This story is a double edged sword. On one hand the Washington Times has found that spending working hours on internet porn is rampant at the National Science Foundation and has grown sixfold in the past year, but on the bright side while they are screwing around on porn sites, they aren’t screwing around with the country. Like when the Foundation awarded a grant of more than $325,000 to Daniel Shain, professor at Rutgers University, to trek to Alaska in search of the elusive ice worm. Unfortunately, he and several students spent two weeks last August hunting through snow and ice for ice worms, only to come back empty‐handed. According to the Cherry Hill Courier Post, “Shain said his sixth Alaskan voyage was a continuous adventure that had everything he’d hoped for but new populations of worms.”
Taking a break from sending people out important projects such as six-unsuccessful trips to find worms the NSF is now all wrapped up in internet porn:
“To manage this dramatic increase without an increase in staff required us to significantly reduce our efforts to investigate grant fraud,” the inspector general recently told Congress in a budget request. “We anticipate a significant decline in investigative recoveries and prosecutions in coming years as a direct result.”
…For instance, one senior executive spent at least 331 days looking at pornography on his government computer and chatting online with nude or partially clad women without being detected, the records show.
But the guy had the girls best interests in mind, change we all can believe in:
He even offered, among other explanations, a humanitarian defense, suggesting that he frequented the porn sites to provide a living to the poor overseas women. Investigators put the cost to taxpayers of the senior official’s porn surfing at between $13,800 and about $58,000.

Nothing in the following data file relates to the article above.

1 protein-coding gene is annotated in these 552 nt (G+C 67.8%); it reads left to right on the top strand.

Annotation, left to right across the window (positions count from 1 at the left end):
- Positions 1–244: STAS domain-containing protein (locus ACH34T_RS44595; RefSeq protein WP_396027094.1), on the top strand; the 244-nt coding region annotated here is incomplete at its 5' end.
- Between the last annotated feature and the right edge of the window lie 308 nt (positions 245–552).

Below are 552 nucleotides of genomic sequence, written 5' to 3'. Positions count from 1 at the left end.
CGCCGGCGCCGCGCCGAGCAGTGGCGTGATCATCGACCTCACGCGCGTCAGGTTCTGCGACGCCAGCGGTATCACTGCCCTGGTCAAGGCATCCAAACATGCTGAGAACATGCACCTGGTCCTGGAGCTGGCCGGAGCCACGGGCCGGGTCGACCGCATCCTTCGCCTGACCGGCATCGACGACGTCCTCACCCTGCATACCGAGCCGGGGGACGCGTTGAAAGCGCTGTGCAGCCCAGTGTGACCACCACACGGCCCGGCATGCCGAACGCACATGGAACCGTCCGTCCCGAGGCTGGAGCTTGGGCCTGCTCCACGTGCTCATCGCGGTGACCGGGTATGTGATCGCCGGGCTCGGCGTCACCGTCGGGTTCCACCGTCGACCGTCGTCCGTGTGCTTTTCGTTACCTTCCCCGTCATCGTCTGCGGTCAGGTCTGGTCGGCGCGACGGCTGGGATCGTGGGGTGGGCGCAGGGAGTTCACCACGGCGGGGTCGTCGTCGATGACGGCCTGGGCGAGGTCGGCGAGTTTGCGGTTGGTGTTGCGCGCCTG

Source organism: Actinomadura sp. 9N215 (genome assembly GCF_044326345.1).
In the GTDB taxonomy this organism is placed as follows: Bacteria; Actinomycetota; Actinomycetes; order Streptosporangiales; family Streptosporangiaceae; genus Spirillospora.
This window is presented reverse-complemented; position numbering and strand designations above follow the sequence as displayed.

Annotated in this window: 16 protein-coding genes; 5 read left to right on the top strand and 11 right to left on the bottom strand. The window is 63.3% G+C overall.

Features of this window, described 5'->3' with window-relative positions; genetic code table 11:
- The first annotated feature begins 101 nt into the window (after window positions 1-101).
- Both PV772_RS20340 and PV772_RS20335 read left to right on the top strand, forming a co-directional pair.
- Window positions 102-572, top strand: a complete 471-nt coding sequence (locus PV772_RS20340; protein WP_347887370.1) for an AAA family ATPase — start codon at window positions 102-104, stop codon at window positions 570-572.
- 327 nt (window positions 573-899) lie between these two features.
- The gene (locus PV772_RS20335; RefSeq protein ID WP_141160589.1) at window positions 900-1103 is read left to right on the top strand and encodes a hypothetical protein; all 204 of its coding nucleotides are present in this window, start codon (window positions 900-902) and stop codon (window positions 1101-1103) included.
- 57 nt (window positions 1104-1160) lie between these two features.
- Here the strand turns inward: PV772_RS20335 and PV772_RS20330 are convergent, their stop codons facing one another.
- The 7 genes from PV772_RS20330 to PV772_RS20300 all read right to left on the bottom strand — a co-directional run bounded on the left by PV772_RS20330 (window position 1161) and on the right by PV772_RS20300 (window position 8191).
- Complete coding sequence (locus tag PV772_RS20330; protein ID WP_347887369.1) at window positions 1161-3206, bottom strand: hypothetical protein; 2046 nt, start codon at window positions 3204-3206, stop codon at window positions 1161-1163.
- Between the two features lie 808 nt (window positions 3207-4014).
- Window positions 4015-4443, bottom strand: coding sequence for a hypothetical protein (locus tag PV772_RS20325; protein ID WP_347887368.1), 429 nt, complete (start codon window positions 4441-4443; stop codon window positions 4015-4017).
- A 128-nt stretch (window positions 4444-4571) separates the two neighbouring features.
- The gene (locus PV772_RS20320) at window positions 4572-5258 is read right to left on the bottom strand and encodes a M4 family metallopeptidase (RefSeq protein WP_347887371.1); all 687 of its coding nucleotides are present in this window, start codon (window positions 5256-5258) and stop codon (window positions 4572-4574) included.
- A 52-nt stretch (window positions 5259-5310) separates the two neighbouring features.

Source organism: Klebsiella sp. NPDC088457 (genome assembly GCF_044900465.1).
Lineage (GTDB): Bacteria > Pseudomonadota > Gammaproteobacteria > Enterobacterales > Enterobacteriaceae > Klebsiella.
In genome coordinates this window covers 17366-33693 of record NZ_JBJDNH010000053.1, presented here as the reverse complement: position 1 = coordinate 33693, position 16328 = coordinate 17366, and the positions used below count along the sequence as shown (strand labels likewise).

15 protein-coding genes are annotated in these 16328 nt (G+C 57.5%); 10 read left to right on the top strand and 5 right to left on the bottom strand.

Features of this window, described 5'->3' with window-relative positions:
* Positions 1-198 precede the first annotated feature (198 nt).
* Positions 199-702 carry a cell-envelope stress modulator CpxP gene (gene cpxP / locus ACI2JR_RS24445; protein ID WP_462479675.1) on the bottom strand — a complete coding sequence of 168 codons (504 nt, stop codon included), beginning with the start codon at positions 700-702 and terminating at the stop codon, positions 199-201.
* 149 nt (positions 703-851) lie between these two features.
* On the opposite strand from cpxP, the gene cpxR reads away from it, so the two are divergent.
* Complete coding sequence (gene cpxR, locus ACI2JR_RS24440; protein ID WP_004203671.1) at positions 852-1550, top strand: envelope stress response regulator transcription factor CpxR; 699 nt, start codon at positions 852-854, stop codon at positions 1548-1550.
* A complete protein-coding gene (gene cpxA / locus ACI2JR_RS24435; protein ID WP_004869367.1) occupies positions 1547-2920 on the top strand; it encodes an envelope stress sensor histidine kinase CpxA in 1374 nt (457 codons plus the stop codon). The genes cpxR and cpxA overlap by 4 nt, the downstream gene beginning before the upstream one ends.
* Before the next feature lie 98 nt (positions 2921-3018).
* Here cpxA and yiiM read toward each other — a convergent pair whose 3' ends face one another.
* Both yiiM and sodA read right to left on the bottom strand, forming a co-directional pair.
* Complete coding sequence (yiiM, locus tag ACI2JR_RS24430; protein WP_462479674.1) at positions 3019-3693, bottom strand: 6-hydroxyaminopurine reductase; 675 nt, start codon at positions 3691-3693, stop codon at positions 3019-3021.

“He explained that these young women are from poor countries and need to make money to help their parents and this site helps them do that,” investigators wrote in a memo.
…Documents obtained by The Times through an open records request show the foundation’s inspector general closed 10 employee misconduct investigations last year, up from just three in 2006. There were seven cases in 2007. Of the 10 cases closed last year, seven involved online pornography, records show. However, those figures don’t include pending cases.
Leslie Paige, a spokeswoman for the nonpartisan watchdog Citizens Against Government Waste, called the situation “inexcusable.”
“What kind of oversight is there when they have to shift people from looking at grant fraud to watch for people looking at pornography?” she said.
Foundation spokeswoman Dana Topousis said officials have enacted more rigorous computer training and tightened controls to filter out inappropriate Internet addresses from the sites employees can access from their work computers.
Deputy Inspector General Tim Cross said despite the office’s budget request, the foundation appears to have fixed the systematic problems that allowed workers to look at pornography on the job.
He said the office’s 2010 budget request was written well in advance and that, at the time, “we were consumed with a lot of these cases.”